17th century Dutch beekeeper and all-round genius JAN SWAMMERDAM was responsible for a great leap forward in our understanding of honeybees. Using this early microscope he produced incredible drawings such as the one on the right, showing the complex structures that make up the bee’s mouthparts.
In the name of science, he had a go at eating some honeybee larvae. His verdict: raw – “very disagreeable”, tasting of “rusty bacon”; and boiled – “they have a somewhat more agreeable taste, but if one continues chewing them, the former taste prevails again.” (If any of our members are tempted to recreate this experiment, we would love to share the experience in a future newsletter.)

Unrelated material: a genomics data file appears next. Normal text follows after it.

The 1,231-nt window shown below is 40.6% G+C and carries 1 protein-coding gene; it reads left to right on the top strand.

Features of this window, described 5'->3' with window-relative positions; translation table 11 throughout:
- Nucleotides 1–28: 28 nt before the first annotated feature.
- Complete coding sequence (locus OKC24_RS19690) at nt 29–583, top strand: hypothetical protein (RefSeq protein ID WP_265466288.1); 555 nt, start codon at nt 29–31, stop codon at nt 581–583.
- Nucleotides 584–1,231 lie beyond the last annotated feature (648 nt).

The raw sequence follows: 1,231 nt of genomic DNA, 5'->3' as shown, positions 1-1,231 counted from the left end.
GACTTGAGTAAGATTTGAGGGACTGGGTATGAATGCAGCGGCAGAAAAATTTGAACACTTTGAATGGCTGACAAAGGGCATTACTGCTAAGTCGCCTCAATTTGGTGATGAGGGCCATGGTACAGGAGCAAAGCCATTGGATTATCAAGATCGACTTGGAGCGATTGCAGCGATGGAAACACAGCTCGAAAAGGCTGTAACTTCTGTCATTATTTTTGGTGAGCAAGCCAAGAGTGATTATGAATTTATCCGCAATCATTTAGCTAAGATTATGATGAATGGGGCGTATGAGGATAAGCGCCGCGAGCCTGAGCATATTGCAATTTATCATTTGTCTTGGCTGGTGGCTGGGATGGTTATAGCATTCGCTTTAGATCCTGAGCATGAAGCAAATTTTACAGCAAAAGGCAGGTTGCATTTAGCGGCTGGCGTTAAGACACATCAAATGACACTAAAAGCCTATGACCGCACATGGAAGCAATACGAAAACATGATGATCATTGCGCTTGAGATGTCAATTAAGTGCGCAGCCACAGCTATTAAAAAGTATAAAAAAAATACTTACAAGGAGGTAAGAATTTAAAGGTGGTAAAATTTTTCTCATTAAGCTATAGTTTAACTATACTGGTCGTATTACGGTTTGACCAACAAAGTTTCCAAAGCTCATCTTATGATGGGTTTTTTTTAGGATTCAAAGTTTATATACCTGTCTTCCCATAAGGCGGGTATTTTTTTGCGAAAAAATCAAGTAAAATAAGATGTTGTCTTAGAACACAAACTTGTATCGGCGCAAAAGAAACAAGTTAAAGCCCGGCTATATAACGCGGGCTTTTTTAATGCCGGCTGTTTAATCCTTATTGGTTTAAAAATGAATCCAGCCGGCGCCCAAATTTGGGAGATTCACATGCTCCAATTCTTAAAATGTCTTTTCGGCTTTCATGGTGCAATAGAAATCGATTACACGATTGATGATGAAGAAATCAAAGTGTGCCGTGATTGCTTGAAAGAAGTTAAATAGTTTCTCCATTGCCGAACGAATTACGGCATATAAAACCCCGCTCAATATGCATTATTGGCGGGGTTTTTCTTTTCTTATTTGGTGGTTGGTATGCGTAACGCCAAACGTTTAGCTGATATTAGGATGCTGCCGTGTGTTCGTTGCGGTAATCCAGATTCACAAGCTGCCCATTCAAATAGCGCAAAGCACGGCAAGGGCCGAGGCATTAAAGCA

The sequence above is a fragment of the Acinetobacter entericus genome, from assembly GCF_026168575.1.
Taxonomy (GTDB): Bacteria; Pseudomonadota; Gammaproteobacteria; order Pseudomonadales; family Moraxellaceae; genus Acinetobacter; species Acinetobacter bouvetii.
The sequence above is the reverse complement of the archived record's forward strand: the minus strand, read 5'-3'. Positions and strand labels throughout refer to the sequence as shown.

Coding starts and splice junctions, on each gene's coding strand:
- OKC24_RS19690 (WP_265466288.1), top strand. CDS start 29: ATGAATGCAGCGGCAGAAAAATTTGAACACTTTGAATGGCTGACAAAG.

Swammerdam lived through a period known as the Dutch Golden Age, rubbing shoulders with the likes of the artist Rembrandt, the mathematician and astronomer Christiaan Huygens, and the philosopher Baruch de Spinoza.
If you are interested in finding out more about Swammerdam, go to janswammerdam.org from where these pictures were sourced.